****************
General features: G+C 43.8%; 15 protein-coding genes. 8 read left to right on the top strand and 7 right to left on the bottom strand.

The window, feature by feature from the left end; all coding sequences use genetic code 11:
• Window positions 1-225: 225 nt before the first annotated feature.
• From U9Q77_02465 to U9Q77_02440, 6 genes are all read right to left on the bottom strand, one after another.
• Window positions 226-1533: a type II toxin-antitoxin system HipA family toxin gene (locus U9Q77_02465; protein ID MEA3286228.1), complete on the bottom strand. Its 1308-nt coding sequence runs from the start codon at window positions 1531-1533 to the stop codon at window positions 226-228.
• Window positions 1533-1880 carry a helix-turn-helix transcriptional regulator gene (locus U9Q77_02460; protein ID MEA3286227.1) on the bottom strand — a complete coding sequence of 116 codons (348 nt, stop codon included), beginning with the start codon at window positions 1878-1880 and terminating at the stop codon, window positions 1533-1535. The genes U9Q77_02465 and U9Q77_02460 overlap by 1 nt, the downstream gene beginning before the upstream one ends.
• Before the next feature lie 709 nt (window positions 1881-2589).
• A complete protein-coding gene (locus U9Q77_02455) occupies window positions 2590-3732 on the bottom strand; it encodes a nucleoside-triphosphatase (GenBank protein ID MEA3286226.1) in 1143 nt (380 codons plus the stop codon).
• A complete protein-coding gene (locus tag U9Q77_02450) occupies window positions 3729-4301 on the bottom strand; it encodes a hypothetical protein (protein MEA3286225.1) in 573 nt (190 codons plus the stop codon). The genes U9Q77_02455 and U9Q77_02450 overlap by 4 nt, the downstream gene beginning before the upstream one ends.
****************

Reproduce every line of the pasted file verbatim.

General features: G+C 43.8%; 15 protein-coding genes. 8 read left to right on the top strand and 7 right to left on the bottom strand.

The window, feature by feature from the left end; all coding sequences use genetic code 11:
• Window positions 1-225: 225 nt before the first annotated feature.
• From U9Q77_02465 to U9Q77_02440, 6 genes are all read right to left on the bottom strand, one after another.
• Window positions 226-1533: a type II toxin-antitoxin system HipA family toxin gene (locus U9Q77_02465; protein ID MEA3286228.1), complete on the bottom strand. Its 1308-nt coding sequence runs from the start codon at window positions 1531-1533 to the stop codon at window positions 226-228.
• Window positions 1533-1880 carry a helix-turn-helix transcriptional regulator gene (locus U9Q77_02460; protein ID MEA3286227.1) on the bottom strand — a complete coding sequence of 116 codons (348 nt, stop codon included), beginning with the start codon at window positions 1878-1880 and terminating at the stop codon, window positions 1533-1535. The genes U9Q77_02465 and U9Q77_02460 overlap by 1 nt, the downstream gene beginning before the upstream one ends.
• Before the next feature lie 709 nt (window positions 1881-2589).
• A complete protein-coding gene (locus U9Q77_02455) occupies window positions 2590-3732 on the bottom strand; it encodes a nucleoside-triphosphatase (GenBank protein ID MEA3286226.1) in 1143 nt (380 codons plus the stop codon).
• A complete protein-coding gene (locus tag U9Q77_02450) occupies window positions 3729-4301 on the bottom strand; it encodes a hypothetical protein (protein MEA3286225.1) in 573 nt (190 codons plus the stop codon). The genes U9Q77_02455 and U9Q77_02450 overlap by 4 nt, the downstream gene beginning before the upstream one ends.